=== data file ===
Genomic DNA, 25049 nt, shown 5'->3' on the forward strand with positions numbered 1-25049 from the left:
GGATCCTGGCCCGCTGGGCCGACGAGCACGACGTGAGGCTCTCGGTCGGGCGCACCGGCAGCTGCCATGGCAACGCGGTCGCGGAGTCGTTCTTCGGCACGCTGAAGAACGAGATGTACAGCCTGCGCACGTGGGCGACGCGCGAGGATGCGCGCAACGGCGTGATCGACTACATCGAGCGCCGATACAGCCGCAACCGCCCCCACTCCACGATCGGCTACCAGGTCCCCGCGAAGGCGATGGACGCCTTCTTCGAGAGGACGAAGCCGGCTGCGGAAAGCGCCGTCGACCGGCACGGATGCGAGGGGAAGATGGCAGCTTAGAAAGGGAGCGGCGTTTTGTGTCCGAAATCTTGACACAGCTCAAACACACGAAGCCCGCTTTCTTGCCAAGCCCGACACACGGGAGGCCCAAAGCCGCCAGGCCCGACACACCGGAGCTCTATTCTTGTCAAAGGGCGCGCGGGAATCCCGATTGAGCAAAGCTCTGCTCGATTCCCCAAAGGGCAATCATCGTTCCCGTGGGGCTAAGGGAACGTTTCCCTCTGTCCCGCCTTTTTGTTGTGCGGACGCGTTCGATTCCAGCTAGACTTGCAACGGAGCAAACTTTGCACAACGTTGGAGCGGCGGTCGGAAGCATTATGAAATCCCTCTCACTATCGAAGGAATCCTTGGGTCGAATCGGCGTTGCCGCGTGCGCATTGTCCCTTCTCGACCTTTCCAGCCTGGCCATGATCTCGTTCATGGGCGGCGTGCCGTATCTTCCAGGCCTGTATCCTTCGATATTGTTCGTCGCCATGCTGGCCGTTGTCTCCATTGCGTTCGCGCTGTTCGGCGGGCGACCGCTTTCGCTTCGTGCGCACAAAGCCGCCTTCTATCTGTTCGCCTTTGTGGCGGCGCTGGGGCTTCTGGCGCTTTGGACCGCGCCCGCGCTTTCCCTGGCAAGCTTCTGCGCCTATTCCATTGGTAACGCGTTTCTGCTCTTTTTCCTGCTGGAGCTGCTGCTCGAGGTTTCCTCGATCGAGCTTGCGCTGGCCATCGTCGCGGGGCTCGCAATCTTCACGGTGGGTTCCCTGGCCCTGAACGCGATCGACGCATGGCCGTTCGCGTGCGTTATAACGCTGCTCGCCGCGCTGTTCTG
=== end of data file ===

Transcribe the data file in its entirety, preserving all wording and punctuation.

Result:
Genomic DNA, 25049 nt, shown 5'->3' on the forward strand with positions numbered 1-25049 from the left:
GGATCCTGGCCCGCTGGGCCGACGAGCACGACGTGAGGCTCTCGGTCGGGCGCACCGGCAGCTGCCATGGCAACGCGGTCGCGGAGTCGTTCTTCGGCACGCTGAAGAACGAGATGTACAGCCTGCGCACGTGGGCGACGCGCGAGGATGCGCGCAACGGCGTGATCGACTACATCGAGCGCCGATACAGCCGCAACCGCCCCCACTCCACGATCGGCTACCAGGTCCCCGCGAAGGCGATGGACGCCTTCTTCGAGAGGACGAAGCCGGCTGCGGAAAGCGCCGTCGACCGGCACGGATGCGAGGGGAAGATGGCAGCTTAGAAAGGGAGCGGCGTTTTGTGTCCGAAATCTTGACACAGCTCAAACACACGAAGCCCGCTTTCTTGCCAAGCCCGACACACGGGAGGCCCAAAGCCGCCAGGCCCGACACACCGGAGCTCTATTCTTGTCAAAGGGCGCGCGGGAATCCCGATTGAGCAAAGCTCTGCTCGATTCCCCAAAGGGCAATCATCGTTCCCGTGGGGCTAAGGGAACGTTTCCCTCTGTCCCGCCTTTTTGTTGTGCGGACGCGTTCGATTCCAGCTAGACTTGCAACGGAGCAAACTTTGCACAACGTTGGAGCGGCGGTCGGAAGCATTATGAAATCCCTCTCACTATCGAAGGAATCCTTGGGTCGAATCGGCGTTGCCGCGTGCGCATTGTCCCTTCTCGACCTTTCCAGCCTGGCCATGATCTCGTTCATGGGCGGCGTGCCGTATCTTCCAGGCCTGTATCCTTCGATATTGTTCGTCGCCATGCTGGCCGTTGTCTCCATTGCGTTCGCGCTGTTCGGCGGGCGACCGCTTTCGCTTCGTGCGCACAAAGCCGCCTTCTATCTGTTCGCCTTTGTGGCGGCGCTGGGGCTTCTGGCGCTTTGGACCGCGCCCGCGCTTTCCCTGGCAAGCTTCTGCGCCTATTCCATTGGTAACGCGTTTCTGCTCTTTTTCCTGCTGGAGCTGCTGCTCGAGGTTTCCTCGATCGAGCTTGCGCTGGCCATCGTCGCGGGGCTCGCAATCTTCACGGTGGGTTCCCTGGCCCTGAACGCGATCGACGCATGGCCGTTCGCGTGCGTTATAACGCTGCTCGCCGCGCTGTTCTG